I always liked London. That’s heresy for me to say of course being from a place that the North forget is further north than them, but I always liked how efficient it was. This was my 4th time in the capital, so I thought I may as well go ahead and sell my soul for an Oyster Card now so I can really look the part. London, as far as I can tell, holds new things for me. First time I went was the first time I saw a Ferris Wheel (I was 7 and losing my fucking mind), the second time was the first time my writing ever got published anywhere, the 3rd, the first time I ever had a vegan hotdog, and this time was the first time I’d ever been to a politics festival. It was also the first time anyone had been to a politics festival of this size, so watching thousands of people pour into a park in Tottenham for Labour Live was certainly up there in the ‘London first’s’ competition.

It was a bit rocky at points, Labour had to slash tickets from £30 to £10 to get them to sell and Unite even gave away plenty for free. There was already a sense of smug neo-liberalism in the air. Smug neo-liberalism and higher pollution levels- name a more iconic duo. It felt like the rest of the country wanted this to fail, the right-wing press had already labelled it ‘JezzFest’ in an attempt to keep up their narrative that it was some form of cult meeting, and commentators from across the board had begun to laugh at the lack of ticket sales so by this point, I already knew how it would be played out.

  • People who weren’t there would claim that it was empty using isolated pictures.
  • They’d be proved wrong and would then go on to say that it wasn’t as good as they wanted it to be.
  • They’d then say that the aim of it all was dumb, people should stick to politics in election time.
  • Then they’d say it was a waste of money, and that no one learnt anything new.

It was never allowed to be a success. But walking through the gates, surrounded by people from all sorts of demographics that my little old white town doesn’t have, it was clear it was going to be one.

My first thought of the day was that I knew all the speeches would be available to watch online. I knew that people could listen to Jeremy Corbyn speak whenever they wanted (if you haven’t, you should), and I knew that images of the crowds of people would be circulated within minutes. But no one has given a feel of what it was actually like to be there, to walk through the various tents and speak to everyone who was there. You can guess most of what it was like: I saw John McDonnell brush off a Mail on Sunday journalist like he was a creepy bloke trying to hit on him in a bar and I watched a high cheek-boned, long-haired young lad walk around with the words “BROKEN, LIBERAL, OUTCAST” painted onto his leather jacket without a hint of self-awareness (no, it wasn’t me, piss off) both these things could’ve been marked off a ‘Labour Live Bingo’ card. But I also watched Len McLuskey serve ice cream from the Unite ice cream truck and stopped to consider whether my dairy allergy was enough to stop me from experiencing this moment. I watched parents letting their kids enjoy the play area without having to check back every 2 seconds to make sure they were safe, and I watched thousands of people spend the day learning about socialism. As much as I would love to use my own words to tell you how good X, Y & Z speeches were, or how good the festival was as a whole, it’s best to use the words of everyone I spoke too.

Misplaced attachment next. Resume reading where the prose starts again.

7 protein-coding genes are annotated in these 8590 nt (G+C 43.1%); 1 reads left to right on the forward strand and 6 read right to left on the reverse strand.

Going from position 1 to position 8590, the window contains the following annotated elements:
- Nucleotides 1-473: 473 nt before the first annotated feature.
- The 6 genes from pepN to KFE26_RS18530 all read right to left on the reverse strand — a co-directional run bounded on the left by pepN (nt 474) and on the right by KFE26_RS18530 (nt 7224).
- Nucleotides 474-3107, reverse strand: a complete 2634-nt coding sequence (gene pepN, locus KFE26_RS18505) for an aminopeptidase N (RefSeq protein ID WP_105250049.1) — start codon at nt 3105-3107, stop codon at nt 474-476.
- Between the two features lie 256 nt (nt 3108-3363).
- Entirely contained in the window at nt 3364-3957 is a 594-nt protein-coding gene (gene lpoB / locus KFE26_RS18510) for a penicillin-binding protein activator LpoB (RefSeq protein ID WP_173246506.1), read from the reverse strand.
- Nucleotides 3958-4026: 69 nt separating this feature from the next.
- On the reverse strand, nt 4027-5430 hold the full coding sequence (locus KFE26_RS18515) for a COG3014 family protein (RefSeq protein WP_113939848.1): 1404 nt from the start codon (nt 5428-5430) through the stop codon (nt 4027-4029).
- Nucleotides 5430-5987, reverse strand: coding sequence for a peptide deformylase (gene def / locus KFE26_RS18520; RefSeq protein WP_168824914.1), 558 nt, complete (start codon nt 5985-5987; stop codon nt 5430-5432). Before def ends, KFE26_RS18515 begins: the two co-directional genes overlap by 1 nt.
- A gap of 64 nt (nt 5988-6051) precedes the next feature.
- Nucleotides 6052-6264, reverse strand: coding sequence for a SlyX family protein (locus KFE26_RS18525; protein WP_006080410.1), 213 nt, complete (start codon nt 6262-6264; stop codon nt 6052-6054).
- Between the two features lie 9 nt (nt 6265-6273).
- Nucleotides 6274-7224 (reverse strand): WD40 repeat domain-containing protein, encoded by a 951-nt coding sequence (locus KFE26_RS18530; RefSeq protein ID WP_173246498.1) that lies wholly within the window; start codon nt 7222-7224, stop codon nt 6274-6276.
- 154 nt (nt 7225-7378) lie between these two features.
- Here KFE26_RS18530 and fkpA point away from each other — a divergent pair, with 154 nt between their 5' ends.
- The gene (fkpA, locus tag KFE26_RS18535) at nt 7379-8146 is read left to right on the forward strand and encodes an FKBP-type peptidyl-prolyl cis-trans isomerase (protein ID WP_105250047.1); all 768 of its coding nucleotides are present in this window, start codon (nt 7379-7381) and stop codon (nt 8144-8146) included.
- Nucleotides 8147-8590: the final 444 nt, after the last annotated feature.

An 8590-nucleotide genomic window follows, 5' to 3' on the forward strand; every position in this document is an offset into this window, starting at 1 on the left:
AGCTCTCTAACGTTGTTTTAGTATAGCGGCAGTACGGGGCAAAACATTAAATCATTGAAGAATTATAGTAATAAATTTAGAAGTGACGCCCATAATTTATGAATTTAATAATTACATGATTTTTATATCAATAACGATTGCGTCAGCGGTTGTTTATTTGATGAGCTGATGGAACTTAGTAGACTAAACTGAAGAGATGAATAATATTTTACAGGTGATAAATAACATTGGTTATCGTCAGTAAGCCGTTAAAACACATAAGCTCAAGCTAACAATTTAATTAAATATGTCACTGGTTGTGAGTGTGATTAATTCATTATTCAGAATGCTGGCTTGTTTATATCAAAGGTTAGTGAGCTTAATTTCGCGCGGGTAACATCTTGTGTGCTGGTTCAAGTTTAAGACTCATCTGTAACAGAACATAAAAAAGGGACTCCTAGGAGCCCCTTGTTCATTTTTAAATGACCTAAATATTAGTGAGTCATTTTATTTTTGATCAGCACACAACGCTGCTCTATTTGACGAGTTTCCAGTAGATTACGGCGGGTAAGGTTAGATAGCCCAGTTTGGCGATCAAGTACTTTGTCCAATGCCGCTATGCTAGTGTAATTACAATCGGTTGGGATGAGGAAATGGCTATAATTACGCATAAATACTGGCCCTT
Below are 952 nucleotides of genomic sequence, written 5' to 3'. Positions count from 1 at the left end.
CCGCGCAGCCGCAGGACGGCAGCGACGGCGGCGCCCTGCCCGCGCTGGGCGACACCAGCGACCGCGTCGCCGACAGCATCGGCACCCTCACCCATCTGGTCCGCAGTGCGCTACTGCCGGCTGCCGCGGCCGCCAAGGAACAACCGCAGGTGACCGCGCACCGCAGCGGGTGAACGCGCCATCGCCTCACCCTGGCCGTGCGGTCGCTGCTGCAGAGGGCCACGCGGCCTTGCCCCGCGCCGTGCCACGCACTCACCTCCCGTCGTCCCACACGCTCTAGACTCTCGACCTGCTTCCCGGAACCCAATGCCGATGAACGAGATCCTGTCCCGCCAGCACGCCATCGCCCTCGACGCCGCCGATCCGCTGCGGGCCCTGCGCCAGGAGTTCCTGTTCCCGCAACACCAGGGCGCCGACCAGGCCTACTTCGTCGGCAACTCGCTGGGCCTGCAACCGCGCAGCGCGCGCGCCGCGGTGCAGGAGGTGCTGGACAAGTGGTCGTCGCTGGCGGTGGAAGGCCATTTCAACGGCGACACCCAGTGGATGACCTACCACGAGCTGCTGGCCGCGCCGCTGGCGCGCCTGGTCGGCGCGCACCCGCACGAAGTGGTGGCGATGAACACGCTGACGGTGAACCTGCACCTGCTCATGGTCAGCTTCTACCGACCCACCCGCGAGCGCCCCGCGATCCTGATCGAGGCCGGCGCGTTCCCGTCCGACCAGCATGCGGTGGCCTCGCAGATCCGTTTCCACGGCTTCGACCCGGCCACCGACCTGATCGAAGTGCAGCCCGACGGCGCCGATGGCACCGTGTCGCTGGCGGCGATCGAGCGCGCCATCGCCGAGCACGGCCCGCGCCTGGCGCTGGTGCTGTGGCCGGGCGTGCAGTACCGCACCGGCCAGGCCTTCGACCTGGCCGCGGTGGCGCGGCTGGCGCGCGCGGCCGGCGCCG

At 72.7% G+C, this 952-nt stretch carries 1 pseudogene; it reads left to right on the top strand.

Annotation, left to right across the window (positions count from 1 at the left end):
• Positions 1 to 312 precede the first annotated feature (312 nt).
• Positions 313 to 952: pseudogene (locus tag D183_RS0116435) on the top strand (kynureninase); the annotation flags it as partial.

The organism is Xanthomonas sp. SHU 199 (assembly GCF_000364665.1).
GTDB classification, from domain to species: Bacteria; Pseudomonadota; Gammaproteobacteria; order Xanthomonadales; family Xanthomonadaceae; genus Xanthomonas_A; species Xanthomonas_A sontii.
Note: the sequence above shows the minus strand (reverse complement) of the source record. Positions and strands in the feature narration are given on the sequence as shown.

I stood outside the Solidarity tent and found the first group of people I could see who were having a good time. Yvette, Gayna and John were all members of their local Aldershot Labour Party, where Gayna was the newly elected chair. The conversation quickly turned to how much they’re enjoying the day, with Yvette commenting that “We want somewhere we can go with our friends and families and feel safe and I think now we’re starting to see that. Plus its affordable. Times are hard y’know? And this is affordable for us.” They were just finishing up some of Unite’s free ice creams and I couldn’t help but smile at the typical ‘good time’ image of them sat on a bench in the sun eating free ice cream, they were clearly enjoying the festival. They put the success of it all down to the people involved with it, and Gayna taking the piss out of the idea of ‘Jacob Rees-Mogg types walking around a festival like this’ proved that Southerners can actually be funny- who knew?

After being declined a second interview from a group of people based off the fact that “I look too establishment,” I caught up with Sabah and Anthony at their stall. They were sat in the corner, table full of badges, leaflets, programmes, t shirts and all sorts of stuff about music.  Sabah was there on behalf of Love Music, Hate Racism,  “trying to build a counter culture against racism through, gigs, through music, and through the backing of artists,” and you could instantly tell that she loved it. Anthony was there from a more popular organisation, Stand up to Racism and he told me about how he was organising against the Trump visit, but more recently against the Tommy Robinson protestors. I sat there and listened to them both talk about their movement’s and felt a tinge of envy at their passion.

Their stall was obviously geared towards younger people, and Sabah was as passionate in her initial pitch as she was when I brought this up. “Young people are undermined quite a lot, we’re disregarded as being lazy and uninterested in politics… But we think we have the potential to spark new movements and bring about change. We have this voice, the anger and the audacity to challenge people like Trump and to say what we think about offending people.”